Project Overview


There has been ongoing concern that water sources in the valley are close to fully allocated.

The Okanagan Water Supply & Demand Project examines patterns of water licensing and availability across the valley, and evaluates the potential impacts of climate change.

Estimating Current and Future Supply and Demand
This Project is a best estimate of current and future supply and demand in the Okanagan. Natural and managed water flows are assessed by calculating the water balance at 81 points in the valley.

The Project’s models help us understand patterns of water use and the potential impacts of population growth, climate change, land use and the environment. Updated regularly, these models are essential for sustainability planning.

Phase 1 (2005) identified available data and information (1.3Mb PDF). Phase 2 (initiated 2007) led to the development of an Okanagan water budget, or model, for use by local governments for planning, and by the Province of BC for water management.

The results obtained in Phase 2 show a need for more careful management and choices about development, the future of agriculture, and environmental protection.

As these choices require informed input from multiple decision-makers and stakeholders, Phase 3 (2010) focuses on making data and information available, on refining modeling tools, and on consultation and policy development. It paves the way for updates by collecting data on critical elements such as lake evaporation and groundwater. Phase 3 ensures that the work of Phase 2 is put to best use for planning, adaptation, education, and improved management.

This project is state of the art in Canada, and a pilot for other water-stressed areas of British Columbia. The Water Demand Model developed by this project has been reproduced in the Similkameen, Nicola, and Lower Fraser valleys and was nominated for a Premier’s Award for Innovation.  Okanagan local governments have already begun using the models and data to inform regional growth strategies and planning.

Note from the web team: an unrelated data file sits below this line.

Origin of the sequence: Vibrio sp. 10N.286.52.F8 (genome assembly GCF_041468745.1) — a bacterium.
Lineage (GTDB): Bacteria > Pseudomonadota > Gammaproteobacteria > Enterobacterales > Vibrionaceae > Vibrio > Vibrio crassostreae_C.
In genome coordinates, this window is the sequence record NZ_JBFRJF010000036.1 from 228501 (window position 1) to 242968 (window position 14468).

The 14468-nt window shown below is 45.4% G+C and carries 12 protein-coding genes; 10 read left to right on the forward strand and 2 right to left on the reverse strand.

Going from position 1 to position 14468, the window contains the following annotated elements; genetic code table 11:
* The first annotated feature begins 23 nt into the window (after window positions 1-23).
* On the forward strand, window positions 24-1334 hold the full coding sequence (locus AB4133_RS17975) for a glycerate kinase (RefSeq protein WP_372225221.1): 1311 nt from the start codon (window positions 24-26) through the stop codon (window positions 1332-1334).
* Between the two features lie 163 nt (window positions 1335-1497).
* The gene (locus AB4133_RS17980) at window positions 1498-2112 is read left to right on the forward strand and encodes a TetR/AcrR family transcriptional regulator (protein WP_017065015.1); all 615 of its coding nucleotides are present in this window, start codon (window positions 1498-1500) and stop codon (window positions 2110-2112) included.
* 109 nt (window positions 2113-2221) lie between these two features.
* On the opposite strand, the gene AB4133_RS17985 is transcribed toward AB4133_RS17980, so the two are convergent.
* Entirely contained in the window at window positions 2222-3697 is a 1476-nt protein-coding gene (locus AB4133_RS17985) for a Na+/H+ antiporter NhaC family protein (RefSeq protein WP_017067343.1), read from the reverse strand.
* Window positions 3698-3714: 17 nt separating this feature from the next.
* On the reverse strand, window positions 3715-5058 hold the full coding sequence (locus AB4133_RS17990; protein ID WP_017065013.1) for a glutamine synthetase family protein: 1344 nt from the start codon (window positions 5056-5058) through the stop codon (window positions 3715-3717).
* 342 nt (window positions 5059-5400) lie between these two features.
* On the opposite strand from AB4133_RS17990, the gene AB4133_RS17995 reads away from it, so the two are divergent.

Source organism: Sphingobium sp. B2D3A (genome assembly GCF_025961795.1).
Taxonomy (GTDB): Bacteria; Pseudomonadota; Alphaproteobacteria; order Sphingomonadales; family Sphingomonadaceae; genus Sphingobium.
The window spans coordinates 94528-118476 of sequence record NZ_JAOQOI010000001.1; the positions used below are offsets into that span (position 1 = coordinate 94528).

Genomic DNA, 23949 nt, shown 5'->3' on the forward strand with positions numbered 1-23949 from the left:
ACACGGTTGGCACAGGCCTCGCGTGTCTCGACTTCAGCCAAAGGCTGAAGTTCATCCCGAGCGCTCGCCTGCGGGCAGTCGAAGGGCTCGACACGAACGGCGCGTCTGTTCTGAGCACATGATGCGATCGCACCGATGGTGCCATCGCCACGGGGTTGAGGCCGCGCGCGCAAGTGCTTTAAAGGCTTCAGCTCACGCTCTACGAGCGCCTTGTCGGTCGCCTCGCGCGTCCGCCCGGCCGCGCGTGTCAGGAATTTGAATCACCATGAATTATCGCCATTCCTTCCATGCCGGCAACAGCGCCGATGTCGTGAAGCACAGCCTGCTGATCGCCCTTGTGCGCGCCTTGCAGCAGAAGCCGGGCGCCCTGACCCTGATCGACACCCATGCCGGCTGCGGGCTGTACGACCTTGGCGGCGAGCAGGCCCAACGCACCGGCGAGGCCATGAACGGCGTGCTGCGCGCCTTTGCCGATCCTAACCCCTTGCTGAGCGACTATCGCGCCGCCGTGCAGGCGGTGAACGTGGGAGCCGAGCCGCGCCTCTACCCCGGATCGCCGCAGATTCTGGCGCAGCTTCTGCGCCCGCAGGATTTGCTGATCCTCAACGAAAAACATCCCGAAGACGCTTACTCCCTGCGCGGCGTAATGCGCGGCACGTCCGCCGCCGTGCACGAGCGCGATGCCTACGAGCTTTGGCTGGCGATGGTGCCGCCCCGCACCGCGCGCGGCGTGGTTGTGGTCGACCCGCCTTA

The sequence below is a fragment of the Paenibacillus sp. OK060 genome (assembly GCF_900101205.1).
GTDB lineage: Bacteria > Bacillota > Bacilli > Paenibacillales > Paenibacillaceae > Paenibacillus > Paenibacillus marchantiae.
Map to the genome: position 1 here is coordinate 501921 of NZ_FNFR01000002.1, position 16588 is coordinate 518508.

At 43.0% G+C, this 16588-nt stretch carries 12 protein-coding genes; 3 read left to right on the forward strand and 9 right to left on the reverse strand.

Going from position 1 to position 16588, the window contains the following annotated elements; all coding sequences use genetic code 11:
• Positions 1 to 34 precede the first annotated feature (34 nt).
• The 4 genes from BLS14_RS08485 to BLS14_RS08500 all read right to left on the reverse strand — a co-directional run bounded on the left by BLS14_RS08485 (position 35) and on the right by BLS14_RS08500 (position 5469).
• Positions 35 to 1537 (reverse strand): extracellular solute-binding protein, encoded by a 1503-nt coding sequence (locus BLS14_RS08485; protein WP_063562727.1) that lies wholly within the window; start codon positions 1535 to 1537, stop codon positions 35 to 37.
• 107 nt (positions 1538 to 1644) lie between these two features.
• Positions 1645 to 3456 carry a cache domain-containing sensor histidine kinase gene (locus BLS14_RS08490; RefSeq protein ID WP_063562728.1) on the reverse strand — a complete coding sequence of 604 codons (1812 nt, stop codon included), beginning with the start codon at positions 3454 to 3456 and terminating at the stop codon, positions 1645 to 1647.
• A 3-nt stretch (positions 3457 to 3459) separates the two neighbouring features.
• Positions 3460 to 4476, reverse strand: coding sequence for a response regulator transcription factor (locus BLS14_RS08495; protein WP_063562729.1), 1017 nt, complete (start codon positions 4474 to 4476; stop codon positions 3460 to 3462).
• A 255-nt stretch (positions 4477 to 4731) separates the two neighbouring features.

How much water do we have, how much water do we use?Phase 2 Achievements:

  • Comprehensive scientific studies on Okanagan water availability and use, for the first time since 1974.
  • Two sophisticated computer models for Okanagan water: the Okanagan Water Demand Model estimates water needs for different human uses, and the Okanagan Water Accounting Model estimates natural stream-flows and the effects of water storage and extractions on stream-flows and lake levels.
  • Together, these two models allow us to examine water alternatives: under a changing climate, a growing population, a changing agricultural land base, and increased water use efficiency.

Do all watersheds need a project like this?
There is competition for water resources in many parts of B.C. and western Canada. The Okanagan Water Supply and Demand Project is one of the most ambitious and innovative efforts in Canada with models and tools that can be used elsewhere. However, because the essential data has never been collected, there are few watersheds in B.C. where such a project could be undertaken at this time.


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